Finnish Education System in a Nutshell

Updated: Sep 3, 2018

Finland is one of the few countries that do not follow global education principles. Finnish education system is based on quality and equality. What are other aspects of this system that keeps Finland rank among the top countries in PISA tests over many years?


A typical Finnish comprehensive school classroom (Photo by REX)

Education Principle

Finnish education is based on the principle of equality and inclusion.

Finnish education is based on the principle of equality and inclusion. The ultimate goal is to support personal development of each children with unique talent and personality in every possible ways.


Education Administration

Finnish education administration is comprised of several layers, for the creation and implementation of education policies

  • Finnish Parliament makes decisions on education policies

  • Finnish Government pays the statutory government transfer to education provider

  • Finnish Ministry of Education creates education guidelines and share budget

  • Finnish National Board of Education makes decision on national core curriculum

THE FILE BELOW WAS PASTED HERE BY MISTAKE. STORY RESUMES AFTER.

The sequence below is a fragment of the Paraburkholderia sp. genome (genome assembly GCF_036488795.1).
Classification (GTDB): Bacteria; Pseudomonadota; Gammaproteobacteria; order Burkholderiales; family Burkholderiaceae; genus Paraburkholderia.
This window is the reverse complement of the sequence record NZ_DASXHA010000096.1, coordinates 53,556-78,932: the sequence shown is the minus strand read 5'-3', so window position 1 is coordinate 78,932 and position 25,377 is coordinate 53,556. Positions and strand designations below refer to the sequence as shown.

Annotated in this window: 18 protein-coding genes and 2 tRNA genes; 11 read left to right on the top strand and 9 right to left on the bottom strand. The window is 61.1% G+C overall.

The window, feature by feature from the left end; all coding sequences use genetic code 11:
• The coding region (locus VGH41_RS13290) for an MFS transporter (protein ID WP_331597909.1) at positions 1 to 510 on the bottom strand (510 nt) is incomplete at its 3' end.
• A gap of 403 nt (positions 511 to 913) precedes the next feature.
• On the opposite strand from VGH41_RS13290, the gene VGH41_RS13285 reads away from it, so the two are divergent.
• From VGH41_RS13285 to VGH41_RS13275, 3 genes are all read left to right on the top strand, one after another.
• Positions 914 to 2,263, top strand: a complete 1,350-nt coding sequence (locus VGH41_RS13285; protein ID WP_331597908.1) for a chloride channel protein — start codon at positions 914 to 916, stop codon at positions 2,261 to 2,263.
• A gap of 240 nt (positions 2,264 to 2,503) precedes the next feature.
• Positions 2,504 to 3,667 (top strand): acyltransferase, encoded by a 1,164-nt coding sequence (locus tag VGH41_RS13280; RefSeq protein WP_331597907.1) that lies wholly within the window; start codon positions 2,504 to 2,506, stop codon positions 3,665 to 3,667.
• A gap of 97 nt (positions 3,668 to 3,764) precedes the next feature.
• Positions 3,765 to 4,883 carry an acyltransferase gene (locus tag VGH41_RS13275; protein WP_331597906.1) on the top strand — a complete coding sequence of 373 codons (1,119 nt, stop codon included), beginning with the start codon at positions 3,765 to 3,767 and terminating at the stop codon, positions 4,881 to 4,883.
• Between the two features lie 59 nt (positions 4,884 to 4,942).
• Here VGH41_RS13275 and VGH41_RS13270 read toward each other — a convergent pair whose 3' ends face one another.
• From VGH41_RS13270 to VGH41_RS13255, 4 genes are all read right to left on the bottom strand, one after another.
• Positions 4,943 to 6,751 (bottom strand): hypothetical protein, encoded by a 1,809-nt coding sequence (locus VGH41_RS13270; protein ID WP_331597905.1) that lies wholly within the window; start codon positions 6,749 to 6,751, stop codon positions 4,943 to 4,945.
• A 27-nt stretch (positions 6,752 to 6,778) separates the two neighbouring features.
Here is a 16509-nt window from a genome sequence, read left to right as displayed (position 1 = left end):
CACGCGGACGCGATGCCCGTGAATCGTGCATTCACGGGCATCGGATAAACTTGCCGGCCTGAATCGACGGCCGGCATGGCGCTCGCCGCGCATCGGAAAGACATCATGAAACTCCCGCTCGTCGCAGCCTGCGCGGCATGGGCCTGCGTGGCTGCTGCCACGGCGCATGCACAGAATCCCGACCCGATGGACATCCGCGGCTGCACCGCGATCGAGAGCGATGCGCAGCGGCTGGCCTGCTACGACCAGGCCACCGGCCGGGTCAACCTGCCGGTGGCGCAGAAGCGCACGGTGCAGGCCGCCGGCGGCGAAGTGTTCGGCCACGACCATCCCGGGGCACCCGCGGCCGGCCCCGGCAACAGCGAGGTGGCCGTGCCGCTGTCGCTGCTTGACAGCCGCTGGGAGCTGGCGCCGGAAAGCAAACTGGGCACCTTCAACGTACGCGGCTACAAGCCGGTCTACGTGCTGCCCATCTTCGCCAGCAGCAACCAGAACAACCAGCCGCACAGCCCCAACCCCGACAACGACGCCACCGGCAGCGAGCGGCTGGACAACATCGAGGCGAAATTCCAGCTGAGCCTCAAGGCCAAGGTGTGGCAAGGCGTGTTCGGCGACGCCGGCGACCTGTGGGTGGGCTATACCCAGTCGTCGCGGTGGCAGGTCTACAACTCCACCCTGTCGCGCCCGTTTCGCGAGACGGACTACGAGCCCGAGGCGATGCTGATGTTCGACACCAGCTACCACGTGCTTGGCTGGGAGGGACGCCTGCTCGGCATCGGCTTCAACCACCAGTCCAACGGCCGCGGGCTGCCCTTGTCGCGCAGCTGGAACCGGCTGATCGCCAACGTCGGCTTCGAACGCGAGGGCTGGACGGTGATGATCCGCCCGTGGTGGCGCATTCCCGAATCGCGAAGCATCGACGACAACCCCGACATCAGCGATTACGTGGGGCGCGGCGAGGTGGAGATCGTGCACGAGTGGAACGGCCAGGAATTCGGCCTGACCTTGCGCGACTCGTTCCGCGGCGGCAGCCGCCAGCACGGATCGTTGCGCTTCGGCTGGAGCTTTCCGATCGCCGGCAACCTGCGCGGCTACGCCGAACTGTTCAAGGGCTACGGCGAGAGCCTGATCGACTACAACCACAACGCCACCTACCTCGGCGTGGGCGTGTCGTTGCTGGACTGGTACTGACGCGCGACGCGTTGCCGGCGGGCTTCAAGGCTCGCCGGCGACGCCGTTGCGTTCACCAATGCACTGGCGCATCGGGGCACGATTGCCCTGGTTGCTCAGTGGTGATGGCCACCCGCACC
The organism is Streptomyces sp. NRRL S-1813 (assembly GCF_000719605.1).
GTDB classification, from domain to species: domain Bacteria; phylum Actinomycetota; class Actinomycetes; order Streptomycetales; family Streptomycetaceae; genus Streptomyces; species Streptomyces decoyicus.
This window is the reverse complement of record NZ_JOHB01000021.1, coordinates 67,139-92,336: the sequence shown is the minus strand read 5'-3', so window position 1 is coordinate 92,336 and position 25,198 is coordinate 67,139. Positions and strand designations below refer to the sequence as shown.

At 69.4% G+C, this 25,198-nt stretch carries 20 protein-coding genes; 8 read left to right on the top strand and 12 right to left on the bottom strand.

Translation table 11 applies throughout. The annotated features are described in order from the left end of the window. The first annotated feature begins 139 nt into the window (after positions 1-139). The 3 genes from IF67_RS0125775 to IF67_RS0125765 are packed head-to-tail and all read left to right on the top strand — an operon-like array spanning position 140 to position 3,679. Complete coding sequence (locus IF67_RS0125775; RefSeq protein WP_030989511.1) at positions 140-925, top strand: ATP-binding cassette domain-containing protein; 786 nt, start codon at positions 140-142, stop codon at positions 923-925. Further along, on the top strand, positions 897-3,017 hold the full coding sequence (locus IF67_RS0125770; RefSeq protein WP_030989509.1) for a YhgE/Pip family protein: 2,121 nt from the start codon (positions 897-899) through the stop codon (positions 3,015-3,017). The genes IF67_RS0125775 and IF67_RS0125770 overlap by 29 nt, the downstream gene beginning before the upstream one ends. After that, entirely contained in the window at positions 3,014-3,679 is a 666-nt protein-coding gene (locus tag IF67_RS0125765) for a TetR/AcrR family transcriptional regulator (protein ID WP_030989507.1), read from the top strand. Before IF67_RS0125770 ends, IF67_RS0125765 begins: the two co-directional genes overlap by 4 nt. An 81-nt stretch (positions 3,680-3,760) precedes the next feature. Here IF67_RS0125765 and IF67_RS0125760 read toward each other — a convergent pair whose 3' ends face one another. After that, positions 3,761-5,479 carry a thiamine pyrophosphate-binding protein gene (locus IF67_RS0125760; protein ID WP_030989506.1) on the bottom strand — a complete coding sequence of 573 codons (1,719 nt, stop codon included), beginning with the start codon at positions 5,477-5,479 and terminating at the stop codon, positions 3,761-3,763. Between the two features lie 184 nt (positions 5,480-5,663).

School Autonomy

Local schools have significant leverage in deciding what is included in the curricula.

Because national core curriculum is created as broad objectives and not detailed contents, local schools have significant leverage in deciding what is included in the curricula. The actual curricula in used is thus collectively created by national, municipal and local authorities.


Trusted accountability

Children do not have to take any exam until the end of post primary school year.

Finnish education system is built on Nordic strategy that is based on quality and equality. It tries to avoid external assessment of school's teaching quality, placing trust in the accountability of teachers. Teachers can choose to assess their student progress in which ever way they want, without worry about external assessment from outside parties. Children do not have to take any exam until the end of post primary school year. Standardised tests and ranking of schools based on test results for competition purpose are generally avoided. The differences between Finnish schools remain negligible. However, national core curriculum provides quality standards for teaching, which is used by schools for their regular self-evaluation.


Highly educated teachers

Teaching is one of the most respected profession in Finland.

Teaching is one of the most respected profession in Finland. Teachers are carefully selected from potential candidates who have a master's degree. They are required to complete annual pedagogical development. Teachers can decide local curricula, teaching methods and student assessment criteria.


An education system that is based on basic equality and implied responsibility is the key foundation for support of students with learning disability in general and Nonverbal Learning Disability (NLD) specifically. For more information, please refer to our blog articles.

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